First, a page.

Primary Market

Definition of ‘Primary Market’


A market that issues new securities on an exchange. Companies, governments and other groups obtain financing through debt or equity based securities. Primary markets are facilitated by underwriting groups, which consist of investment banks that will set a beginning price range for a given security and then oversee its sale directly to investors.

Also known as “new issue market” (NIM).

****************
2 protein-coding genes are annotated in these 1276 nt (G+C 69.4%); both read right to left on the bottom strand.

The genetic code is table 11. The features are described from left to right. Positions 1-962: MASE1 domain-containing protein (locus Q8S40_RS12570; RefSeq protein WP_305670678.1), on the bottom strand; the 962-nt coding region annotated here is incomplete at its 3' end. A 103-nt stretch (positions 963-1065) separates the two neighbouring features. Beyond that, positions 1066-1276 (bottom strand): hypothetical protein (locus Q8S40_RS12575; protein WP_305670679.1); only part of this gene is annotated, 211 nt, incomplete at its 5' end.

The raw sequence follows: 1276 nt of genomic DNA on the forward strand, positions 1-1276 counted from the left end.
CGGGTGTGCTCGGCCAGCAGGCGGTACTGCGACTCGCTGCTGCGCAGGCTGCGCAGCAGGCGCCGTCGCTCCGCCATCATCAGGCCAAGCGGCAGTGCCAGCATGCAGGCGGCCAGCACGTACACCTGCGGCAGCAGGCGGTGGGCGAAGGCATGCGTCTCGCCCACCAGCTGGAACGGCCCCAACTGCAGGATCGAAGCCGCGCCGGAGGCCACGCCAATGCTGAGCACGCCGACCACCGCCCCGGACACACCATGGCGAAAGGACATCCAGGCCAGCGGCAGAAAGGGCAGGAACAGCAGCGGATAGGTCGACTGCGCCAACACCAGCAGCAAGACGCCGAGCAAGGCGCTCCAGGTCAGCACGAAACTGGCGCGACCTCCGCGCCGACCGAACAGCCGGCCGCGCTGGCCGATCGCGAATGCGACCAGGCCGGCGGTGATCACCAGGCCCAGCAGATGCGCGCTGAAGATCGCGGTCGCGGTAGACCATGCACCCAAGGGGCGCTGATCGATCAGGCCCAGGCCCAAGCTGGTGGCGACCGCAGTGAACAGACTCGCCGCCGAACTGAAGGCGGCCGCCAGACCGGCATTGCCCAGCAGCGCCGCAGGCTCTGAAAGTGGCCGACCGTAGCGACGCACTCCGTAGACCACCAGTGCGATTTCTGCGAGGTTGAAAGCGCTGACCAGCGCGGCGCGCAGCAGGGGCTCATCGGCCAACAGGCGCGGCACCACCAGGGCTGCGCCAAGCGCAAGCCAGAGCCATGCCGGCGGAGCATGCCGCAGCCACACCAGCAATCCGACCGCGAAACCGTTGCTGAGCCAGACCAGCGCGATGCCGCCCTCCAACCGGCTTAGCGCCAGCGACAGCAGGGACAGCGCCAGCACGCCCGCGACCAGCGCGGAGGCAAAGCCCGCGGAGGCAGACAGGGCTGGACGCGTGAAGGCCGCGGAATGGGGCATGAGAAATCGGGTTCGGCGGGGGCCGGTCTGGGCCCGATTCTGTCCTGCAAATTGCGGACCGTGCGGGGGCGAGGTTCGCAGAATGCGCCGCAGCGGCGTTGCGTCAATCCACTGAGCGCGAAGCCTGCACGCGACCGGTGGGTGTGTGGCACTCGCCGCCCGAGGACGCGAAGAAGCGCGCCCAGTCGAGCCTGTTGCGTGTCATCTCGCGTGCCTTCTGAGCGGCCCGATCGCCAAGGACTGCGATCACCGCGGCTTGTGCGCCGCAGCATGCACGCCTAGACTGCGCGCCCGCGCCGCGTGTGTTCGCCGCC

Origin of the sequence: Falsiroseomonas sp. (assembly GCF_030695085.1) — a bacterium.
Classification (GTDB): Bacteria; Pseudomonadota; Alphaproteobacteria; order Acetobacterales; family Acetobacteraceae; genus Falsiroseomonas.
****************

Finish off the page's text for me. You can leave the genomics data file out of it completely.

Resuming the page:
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The primary markets are where investors can get first crack at a new security issuance. The issuing company or group receives cash proceeds from the sale, which is then used to fund operations or expand the business. Exchanges have varying levels of requirements which must be met before a security can be sold.

Once the initial sale is complete, further trading is said to conduct on the secondary market, which is where the bulk of exchange trading occurs each day. Primary markets can see increased volatility over secondary markets because it is difficult to accurately gauge investor demand for a new security until several days of trading have occurred.

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